From Folkopedia
Revision as of 01:19, 26 February 2019 by Lewis Jones (talk | contribs)
Jump to navigation Jump to search

Link to Ionian, Mixolydian, Dorian and Aeolian: Samples and Examples of the 4 Main Musical Scales in Celtic, Anglo-American and English Folk Songs [[1]]

The notes of the Mixolydian mode in tonic solfa are sung as “so, la, ti, do, re, mi, fa, so”. The G Mixolydian notes are G, A, B, C, D, E, F, G’, and you get this scale on a piano when you play upwards from G to G’ on the white keys. Again, note the distribution of the tone and semitone intervals in this scale:


The Mixolydian scale is the same as the Ionian scale except that its seventh note is flattened by a semitone. To convert an Ionian to a Mixolydian key signature add a flat to, or remove a sharp from, it. Likewise, to convert a Mixolydian to an Ionian key signature, remove a flat from, or add a sharp to, it. Many Celtic, Anglo-American and English folk melodies are Ionian/Mixolydian hybrids. There may be a seventh that is sometimes flattened and sometimes not. Or the tune may be hexatonic, with no seventh at all.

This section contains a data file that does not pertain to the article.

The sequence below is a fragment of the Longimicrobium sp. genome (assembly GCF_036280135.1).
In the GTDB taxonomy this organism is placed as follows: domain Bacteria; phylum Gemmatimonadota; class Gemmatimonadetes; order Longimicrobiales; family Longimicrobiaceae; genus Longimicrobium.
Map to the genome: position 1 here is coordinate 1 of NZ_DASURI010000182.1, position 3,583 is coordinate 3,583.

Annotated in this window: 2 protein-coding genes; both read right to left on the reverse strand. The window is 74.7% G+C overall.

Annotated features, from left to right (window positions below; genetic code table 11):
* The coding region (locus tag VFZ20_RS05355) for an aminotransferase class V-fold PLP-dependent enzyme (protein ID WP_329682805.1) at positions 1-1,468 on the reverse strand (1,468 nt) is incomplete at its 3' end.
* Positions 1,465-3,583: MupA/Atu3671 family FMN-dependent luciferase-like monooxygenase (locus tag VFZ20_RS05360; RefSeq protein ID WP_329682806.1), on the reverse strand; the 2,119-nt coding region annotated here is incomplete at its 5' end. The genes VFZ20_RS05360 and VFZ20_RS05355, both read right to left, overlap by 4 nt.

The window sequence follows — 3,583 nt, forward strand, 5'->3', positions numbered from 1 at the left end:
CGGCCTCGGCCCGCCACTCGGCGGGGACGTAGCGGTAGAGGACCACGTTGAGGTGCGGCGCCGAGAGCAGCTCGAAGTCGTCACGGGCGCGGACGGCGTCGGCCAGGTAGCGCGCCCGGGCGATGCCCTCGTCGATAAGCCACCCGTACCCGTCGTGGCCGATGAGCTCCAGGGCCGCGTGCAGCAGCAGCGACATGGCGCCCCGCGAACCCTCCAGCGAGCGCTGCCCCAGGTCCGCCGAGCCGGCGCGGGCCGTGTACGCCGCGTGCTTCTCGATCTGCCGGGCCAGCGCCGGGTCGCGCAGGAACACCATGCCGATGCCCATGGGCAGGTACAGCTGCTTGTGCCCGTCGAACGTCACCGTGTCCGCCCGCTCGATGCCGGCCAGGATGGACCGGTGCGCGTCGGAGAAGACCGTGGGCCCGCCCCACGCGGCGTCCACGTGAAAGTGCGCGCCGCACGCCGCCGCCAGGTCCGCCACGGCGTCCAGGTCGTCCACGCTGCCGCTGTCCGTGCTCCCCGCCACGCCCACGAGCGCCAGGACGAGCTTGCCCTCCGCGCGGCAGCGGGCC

The Mixolydian scale is a major scale in that it has a major third. Where it differs from all of the 3 scales common in classical and art music (the Ionian major, the harmonic minor, and the melodic minor), and what it has in common with the Dorian and Aeolian minor scales, is that, in its ascent, it concludes with a tone rather than a semitone.

There are many well-known Celtic, Anglo-American and English folk songs that have a Mixolydian scale. Here is a selection of them.

All Around My Hat (GB/6a/1)

Link: https://www.vwml.org/search?q=GB/6a/1&is=1#

Tune Analysis: G Mixolydian, Heptatonic, Plagal.

Dabbling in the Dew Version 1 of 3 (GB/6a/62)

Link: https://www.vwml.org/search?q=GB/6a/62&is=1#

Tune Analysis: D Mixolydian, Heptatonic, Authentic.